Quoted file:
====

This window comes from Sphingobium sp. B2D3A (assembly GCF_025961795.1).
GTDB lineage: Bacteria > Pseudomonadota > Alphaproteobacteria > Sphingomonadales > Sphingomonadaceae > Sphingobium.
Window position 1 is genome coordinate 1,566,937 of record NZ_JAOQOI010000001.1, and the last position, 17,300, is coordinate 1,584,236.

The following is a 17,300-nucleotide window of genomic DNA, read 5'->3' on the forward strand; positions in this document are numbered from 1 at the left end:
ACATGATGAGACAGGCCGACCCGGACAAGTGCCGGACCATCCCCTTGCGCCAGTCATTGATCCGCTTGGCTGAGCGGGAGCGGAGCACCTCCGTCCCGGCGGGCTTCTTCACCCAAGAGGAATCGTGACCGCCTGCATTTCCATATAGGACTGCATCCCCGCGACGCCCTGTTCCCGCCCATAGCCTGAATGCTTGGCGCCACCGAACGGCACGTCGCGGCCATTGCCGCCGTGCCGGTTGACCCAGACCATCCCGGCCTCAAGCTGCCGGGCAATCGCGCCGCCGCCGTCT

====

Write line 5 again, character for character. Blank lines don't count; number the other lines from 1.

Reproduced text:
ACATGATGAGACAGGCCGACCCGGACAAGTGCCGGACCATCCCCTTGCGCCAGTCATTGATCCGCTTGGCTGAGCGGGAGCGGAGCACCTCCGTCCCGGCGGGCTTCTTCACCCAAGAGGAATCGTGACCGCCTGCATTTCCATATAGGACTGCATCCCCGCGACGCCCTGTTCCCGCCCATAGCCTGAATGCTTGGCGCCACCGAACGGCACGTCGCGGCCATTGCCGCCGTGCCGGTTGACCCAGACCATCCCGGCCTCAAGCTGCCGGGCAATCGCGCCGCCGCCGTCT